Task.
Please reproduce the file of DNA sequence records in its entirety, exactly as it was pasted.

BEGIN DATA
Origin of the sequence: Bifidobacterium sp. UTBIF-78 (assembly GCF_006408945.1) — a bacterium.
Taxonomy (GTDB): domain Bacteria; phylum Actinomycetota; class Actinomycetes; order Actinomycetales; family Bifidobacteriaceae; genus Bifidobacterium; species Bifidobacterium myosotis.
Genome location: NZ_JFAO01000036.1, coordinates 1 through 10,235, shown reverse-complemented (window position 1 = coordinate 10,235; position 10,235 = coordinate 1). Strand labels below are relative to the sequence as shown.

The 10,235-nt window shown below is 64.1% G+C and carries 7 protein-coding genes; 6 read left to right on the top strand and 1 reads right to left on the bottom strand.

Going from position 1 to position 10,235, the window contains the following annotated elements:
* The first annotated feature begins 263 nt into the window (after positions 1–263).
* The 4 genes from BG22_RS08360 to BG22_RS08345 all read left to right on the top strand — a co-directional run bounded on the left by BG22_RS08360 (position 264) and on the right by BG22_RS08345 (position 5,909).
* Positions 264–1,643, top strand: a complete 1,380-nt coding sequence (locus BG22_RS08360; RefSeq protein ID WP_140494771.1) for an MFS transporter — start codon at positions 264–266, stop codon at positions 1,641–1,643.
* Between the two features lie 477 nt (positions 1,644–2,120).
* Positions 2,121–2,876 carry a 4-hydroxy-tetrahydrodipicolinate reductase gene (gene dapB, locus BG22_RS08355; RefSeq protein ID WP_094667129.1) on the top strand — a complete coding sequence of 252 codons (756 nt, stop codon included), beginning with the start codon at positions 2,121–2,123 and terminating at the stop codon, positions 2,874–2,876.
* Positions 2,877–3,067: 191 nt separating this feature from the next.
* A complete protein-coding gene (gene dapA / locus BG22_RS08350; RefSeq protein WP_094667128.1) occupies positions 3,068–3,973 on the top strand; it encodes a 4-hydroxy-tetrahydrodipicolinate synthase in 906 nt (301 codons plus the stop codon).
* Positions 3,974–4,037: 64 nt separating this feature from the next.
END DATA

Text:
Origin of the sequence: Bifidobacterium sp. UTBIF-78 (assembly GCF_006408945.1) — a bacterium.
Taxonomy (GTDB): domain Bacteria; phylum Actinomycetota; class Actinomycetes; order Actinomycetales; family Bifidobacteriaceae; genus Bifidobacterium; species Bifidobacterium myosotis.
Genome location: NZ_JFAO01000036.1, coordinates 1 through 10,235, shown reverse-complemented (window position 1 = coordinate 10,235; position 10,235 = coordinate 1). Strand labels below are relative to the sequence as shown.

The 10,235-nt window shown below is 64.1% G+C and carries 7 protein-coding genes; 6 read left to right on the top strand and 1 reads right to left on the bottom strand.

Going from position 1 to position 10,235, the window contains the following annotated elements:
* The first annotated feature begins 263 nt into the window (after positions 1–263).
* The 4 genes from BG22_RS08360 to BG22_RS08345 all read left to right on the top strand — a co-directional run bounded on the left by BG22_RS08360 (position 264) and on the right by BG22_RS08345 (position 5,909).
* Positions 264–1,643, top strand: a complete 1,380-nt coding sequence (locus BG22_RS08360; RefSeq protein ID WP_140494771.1) for an MFS transporter — start codon at positions 264–266, stop codon at positions 1,641–1,643.
* Between the two features lie 477 nt (positions 1,644–2,120).
* Positions 2,121–2,876 carry a 4-hydroxy-tetrahydrodipicolinate reductase gene (gene dapB, locus BG22_RS08355; RefSeq protein ID WP_094667129.1) on the top strand — a complete coding sequence of 252 codons (756 nt, stop codon included), beginning with the start codon at positions 2,121–2,123 and terminating at the stop codon, positions 2,874–2,876.
* Positions 2,877–3,067: 191 nt separating this feature from the next.
* A complete protein-coding gene (gene dapA / locus BG22_RS08350; RefSeq protein WP_094667128.1) occupies positions 3,068–3,973 on the top strand; it encodes a 4-hydroxy-tetrahydrodipicolinate synthase in 906 nt (301 codons plus the stop codon).
* Positions 3,974–4,037: 64 nt separating this feature from the next.